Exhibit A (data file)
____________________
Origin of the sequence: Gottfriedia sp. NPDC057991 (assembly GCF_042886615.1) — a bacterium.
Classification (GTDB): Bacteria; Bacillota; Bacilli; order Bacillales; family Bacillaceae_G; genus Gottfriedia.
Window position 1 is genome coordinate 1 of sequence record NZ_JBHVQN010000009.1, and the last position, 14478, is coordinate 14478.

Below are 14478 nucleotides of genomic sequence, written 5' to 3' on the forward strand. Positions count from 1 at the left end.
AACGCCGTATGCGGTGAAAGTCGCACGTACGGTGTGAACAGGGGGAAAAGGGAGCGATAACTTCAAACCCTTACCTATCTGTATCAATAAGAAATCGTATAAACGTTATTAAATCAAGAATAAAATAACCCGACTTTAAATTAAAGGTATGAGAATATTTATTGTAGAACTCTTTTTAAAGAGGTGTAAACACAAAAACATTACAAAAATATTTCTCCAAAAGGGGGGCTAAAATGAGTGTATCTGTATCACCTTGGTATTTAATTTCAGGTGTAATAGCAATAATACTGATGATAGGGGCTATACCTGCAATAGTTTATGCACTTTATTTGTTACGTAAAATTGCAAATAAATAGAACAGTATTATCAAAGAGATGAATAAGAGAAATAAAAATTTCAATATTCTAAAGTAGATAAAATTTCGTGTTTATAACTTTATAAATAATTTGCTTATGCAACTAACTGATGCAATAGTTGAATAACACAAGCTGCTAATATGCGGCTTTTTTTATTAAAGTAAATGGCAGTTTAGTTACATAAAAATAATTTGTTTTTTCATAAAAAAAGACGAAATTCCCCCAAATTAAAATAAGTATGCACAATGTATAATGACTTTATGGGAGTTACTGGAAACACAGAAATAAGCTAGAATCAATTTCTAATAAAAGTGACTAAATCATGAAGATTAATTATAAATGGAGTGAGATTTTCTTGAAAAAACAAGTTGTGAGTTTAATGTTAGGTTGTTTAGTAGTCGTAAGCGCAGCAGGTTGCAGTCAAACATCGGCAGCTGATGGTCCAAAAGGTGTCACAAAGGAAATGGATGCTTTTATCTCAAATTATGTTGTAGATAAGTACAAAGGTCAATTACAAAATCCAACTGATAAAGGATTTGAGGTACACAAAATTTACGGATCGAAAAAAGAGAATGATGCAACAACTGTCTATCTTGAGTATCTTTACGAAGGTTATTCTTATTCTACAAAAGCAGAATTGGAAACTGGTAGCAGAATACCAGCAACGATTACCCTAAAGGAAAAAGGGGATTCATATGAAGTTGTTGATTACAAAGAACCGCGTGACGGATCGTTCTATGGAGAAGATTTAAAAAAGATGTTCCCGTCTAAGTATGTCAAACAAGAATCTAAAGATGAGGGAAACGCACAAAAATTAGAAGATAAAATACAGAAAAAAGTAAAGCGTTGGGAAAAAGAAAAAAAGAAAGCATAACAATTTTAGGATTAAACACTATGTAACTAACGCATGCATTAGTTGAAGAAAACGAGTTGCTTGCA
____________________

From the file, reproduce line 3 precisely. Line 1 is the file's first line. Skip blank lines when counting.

Window position 1 is genome coordinate 1 of sequence record NZ_JBHVQN010000009.1, and the last position, 14478, is coordinate 14478.